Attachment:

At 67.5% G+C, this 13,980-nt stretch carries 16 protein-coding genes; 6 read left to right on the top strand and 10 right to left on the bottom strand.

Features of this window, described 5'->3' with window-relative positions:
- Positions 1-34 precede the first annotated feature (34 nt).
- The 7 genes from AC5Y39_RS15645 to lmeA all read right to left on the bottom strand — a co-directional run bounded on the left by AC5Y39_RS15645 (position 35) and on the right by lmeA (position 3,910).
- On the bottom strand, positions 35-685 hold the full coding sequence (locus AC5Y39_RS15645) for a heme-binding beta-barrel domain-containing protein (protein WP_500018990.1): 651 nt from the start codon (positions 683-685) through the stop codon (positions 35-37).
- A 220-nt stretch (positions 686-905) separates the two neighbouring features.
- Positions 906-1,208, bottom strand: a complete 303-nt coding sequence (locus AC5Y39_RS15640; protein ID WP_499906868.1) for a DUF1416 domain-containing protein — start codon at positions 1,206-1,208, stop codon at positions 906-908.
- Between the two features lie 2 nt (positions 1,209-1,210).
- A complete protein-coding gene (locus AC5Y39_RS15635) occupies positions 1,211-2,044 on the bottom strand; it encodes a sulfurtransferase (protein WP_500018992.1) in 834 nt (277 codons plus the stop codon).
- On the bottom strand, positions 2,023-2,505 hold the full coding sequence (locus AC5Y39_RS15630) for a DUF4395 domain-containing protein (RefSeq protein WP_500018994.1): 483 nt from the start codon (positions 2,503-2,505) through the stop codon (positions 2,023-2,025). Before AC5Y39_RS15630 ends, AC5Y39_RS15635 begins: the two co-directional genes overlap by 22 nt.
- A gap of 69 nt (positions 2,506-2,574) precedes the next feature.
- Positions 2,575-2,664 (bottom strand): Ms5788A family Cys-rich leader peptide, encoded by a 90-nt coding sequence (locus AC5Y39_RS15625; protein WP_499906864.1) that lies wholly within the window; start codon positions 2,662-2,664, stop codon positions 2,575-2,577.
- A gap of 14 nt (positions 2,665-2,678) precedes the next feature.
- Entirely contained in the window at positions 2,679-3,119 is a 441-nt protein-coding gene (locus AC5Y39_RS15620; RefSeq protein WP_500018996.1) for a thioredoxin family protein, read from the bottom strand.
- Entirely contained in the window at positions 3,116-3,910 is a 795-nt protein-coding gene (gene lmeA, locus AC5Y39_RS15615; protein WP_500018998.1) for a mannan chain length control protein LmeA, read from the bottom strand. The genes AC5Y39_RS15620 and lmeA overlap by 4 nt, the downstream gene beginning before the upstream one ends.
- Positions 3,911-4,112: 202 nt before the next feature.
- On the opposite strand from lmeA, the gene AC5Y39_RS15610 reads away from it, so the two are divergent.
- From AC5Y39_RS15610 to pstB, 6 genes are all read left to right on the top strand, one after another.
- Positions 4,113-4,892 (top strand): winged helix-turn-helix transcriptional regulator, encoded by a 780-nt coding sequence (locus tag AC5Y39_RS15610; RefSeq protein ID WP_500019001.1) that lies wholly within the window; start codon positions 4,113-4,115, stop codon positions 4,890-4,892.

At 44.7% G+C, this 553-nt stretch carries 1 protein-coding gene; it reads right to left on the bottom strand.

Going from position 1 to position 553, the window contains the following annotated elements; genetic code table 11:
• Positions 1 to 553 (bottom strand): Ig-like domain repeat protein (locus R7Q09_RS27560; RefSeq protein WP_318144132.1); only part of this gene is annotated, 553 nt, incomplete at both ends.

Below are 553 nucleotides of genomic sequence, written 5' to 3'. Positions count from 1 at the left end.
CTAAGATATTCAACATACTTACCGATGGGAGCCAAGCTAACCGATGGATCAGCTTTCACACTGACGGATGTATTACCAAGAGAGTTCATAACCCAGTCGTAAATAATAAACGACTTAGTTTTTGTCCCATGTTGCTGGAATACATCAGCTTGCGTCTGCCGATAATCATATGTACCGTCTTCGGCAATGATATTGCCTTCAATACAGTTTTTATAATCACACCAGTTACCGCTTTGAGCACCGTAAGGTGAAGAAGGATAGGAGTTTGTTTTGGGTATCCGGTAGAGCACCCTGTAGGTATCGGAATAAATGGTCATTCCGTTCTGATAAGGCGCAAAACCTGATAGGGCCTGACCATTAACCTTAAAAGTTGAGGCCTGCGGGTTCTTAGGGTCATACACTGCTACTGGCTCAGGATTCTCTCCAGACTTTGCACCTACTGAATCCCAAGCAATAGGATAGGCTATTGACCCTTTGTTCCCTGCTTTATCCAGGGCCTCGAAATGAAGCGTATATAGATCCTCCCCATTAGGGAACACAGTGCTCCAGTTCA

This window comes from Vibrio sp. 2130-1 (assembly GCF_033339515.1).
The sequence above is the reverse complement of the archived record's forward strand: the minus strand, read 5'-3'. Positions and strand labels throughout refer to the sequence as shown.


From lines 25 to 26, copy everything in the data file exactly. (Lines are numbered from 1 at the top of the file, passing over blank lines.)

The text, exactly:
This window comes from Vibrio sp. 2130-1 (assembly GCF_033339515.1).
The sequence above is the reverse complement of the archived record's forward strand: the minus strand, read 5'-3'. Positions and strand labels throughout refer to the sequence as shown.